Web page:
This article is from the archive of The New York Sun before the launch of its new website in 2022. The Sun has neither altered nor updated such articles but will seek to correct any errors, mis-categorizations or other problems introduced during transfer.
The death earlier this week of Sir Harold Evans, coming amid a historic crisis in journalism, prompts a moment to savor what the great editors were like. The son of a steam locomotive engineer, he rose through newsrooms to become, in Britain and America, one of the towering editors of his time. He moved in the loftiest of circles, yet never lost his passion for the day-to-day competition and craftsmanship of newspapering and for the people we write about.
We liked Evans enormously. We’d met at lunch in the 1990s, when we were editing the Forward, and again after word leaked out that we were about to launch a new daily newspaper at New York City. We were still building our newsroom in Chambers Street when he and his wife, Tina Brown (who towered right beside him), stopped by. In our office-to-be, Harry reclined on a table (there were not yet any chairs) and peppered us with questions.
When Evans asked whether we’d done any mockups of our front page, we moved into the newsroom, where Page One prototypes were hanging on the wall. From about 10 feet away, Harry, who once edited the London Times, exclaimed: “I see you’re using Times New Roman for your body type!” We allowed we’d long admired its look, to which Evans replied: “I chaired the committee that designed that font.”
A wonderful bit of newspaper one-upsmanship. Evans tried to get us to abandon the American practice of capitalizing all the major words in headlines, and vowed to send us one of the books he wrote on typography and newspaper layout. And he spent an hour with us poring over our designs for column spacing and rules and leading. It was like watching Zino Francescatti examine a violin.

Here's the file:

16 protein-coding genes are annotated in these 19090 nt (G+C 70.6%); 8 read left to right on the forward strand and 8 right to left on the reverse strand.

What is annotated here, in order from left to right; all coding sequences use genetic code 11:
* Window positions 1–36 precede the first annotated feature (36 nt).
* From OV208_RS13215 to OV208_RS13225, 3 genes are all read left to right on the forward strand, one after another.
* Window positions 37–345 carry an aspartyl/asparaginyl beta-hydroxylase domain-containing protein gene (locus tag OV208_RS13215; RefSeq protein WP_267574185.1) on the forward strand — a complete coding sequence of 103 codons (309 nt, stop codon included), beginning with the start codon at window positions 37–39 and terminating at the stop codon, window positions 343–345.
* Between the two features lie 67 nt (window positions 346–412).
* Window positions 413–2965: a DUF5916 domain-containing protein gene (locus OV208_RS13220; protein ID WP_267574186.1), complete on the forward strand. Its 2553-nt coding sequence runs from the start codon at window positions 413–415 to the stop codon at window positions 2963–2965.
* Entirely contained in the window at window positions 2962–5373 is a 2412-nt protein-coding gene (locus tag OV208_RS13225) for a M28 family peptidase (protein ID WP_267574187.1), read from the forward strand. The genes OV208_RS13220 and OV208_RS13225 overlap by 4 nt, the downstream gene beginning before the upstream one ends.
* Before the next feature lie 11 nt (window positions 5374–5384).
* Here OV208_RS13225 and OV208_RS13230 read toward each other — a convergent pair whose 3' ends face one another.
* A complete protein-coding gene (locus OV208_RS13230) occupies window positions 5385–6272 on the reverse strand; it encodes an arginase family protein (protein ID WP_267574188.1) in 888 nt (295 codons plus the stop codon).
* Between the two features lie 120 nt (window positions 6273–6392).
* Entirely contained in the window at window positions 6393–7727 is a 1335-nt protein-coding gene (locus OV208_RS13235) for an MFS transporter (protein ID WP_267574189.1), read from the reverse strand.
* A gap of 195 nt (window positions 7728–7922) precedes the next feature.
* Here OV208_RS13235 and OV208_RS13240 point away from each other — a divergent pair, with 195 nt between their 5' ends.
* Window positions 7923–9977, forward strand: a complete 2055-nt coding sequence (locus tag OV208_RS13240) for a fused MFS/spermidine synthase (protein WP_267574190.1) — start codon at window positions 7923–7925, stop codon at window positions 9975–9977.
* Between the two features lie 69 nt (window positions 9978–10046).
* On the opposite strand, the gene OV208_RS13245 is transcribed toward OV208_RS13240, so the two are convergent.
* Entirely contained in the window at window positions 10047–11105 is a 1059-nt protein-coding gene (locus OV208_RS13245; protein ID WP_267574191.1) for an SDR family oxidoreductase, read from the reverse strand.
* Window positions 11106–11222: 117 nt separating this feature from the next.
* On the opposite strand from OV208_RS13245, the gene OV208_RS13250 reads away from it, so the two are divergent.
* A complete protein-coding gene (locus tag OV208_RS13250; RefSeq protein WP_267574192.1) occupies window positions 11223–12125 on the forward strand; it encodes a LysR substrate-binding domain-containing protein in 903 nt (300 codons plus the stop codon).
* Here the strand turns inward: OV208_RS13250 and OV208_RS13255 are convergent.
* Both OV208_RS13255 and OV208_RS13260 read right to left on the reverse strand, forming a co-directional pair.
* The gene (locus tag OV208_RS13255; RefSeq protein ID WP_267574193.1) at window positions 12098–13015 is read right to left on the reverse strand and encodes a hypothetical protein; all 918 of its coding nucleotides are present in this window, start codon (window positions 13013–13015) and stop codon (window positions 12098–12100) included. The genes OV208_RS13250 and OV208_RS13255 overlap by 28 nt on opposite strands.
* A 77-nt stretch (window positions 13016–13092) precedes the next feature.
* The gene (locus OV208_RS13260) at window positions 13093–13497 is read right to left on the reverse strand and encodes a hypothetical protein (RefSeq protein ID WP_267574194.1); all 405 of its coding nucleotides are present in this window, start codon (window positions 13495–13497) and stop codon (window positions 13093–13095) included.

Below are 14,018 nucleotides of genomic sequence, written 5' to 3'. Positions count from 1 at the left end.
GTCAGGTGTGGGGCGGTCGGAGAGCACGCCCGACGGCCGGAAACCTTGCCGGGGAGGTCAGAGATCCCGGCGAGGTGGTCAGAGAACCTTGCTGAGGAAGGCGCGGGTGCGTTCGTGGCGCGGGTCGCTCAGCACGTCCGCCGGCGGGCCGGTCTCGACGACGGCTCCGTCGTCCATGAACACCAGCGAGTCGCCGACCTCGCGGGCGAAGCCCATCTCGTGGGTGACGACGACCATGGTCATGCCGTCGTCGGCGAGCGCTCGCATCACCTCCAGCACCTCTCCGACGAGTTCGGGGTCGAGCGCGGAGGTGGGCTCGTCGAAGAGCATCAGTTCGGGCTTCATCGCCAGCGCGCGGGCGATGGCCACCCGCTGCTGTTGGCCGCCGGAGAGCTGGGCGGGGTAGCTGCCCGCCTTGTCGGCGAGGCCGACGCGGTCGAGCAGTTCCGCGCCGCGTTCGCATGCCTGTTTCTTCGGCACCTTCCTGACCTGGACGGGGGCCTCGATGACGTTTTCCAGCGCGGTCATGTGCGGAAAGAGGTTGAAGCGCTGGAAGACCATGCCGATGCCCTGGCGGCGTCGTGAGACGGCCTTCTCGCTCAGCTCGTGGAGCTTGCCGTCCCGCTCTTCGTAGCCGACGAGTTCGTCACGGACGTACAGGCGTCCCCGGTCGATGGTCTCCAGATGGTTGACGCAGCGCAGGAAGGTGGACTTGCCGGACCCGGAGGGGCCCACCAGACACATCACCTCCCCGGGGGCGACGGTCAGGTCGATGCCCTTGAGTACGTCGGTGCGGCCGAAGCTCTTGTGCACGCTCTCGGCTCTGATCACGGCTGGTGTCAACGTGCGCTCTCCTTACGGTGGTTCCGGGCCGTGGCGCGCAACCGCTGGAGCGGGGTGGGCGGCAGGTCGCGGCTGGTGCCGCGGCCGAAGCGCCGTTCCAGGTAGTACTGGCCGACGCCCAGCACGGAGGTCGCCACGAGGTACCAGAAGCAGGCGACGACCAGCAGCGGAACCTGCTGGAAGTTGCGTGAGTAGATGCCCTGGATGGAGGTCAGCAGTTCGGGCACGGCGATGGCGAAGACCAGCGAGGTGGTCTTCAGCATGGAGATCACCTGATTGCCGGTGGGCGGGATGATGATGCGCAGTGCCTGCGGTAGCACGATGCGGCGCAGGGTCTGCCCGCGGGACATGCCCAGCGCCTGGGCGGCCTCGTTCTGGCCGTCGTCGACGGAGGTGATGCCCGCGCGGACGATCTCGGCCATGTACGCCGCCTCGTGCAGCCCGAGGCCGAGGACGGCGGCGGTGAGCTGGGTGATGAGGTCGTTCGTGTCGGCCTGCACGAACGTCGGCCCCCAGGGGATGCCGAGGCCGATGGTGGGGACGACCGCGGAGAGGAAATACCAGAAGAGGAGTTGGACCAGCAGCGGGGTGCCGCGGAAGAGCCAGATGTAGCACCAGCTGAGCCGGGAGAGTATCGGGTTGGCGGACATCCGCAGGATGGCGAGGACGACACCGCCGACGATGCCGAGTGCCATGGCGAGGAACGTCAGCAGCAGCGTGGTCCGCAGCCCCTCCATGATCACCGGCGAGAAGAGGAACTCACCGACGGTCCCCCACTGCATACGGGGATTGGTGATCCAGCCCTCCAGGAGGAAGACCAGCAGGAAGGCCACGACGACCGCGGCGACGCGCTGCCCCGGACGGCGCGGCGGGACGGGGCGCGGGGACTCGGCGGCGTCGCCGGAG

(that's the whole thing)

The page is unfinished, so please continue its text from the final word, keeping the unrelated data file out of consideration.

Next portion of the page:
Evans was an old-fashioned liberal of the ilk we greatly admire. (Tina Brown, too. To those who caution that she’s to our left, we say: “So is the Statue of Liberty.”) Evans had an immigrant’s enthusiasm for America, of which he became a citizen and about whose innovators he wrote an inspiring book. He turned out to share our admiration for the anti-communist trade union movement, and such labor leaders as Lane Kirkland and Irving Brown. Evans once gave in London a major speech on European anti-Semitism.
Evans’ most famous journalistic campaign was on the plight of the babies who’d been born to women who, while pregnant, had taken the drug Thalidomide. He pursued the cause to the European Court for Human Rights and is credited with gaining compensation for these tragic victims. He was editing the London Sunday Times when it broke one of its greatest scoops under the headline: “Philby: I spied for Russia.”
In America, Evans edited or oversaw the New York Daily News, the Atlantic, Random House, and U.S. News & World Report, among other institutions, including, briefly, The New York Sun. We’d invited him to take over as guest editor for a week, during which we made ourselves scarce. Returning was a humbling experience. We asked the news editor how it went: “He’s fantastic,” he said. “You should hire him as editor.”
Harry Evans’ death comes at a time when newspapering is engulfed in a crisis not only of genres — with the decline of print and the rise of the Internet — but also of values. It’s not our intention here to say the current race to the bottom can end only in oblivion. If newspapering does, in whatever format, pull itself out of this dive, though, it will be for the values, standards, and esprit of which Evans was an exemplar.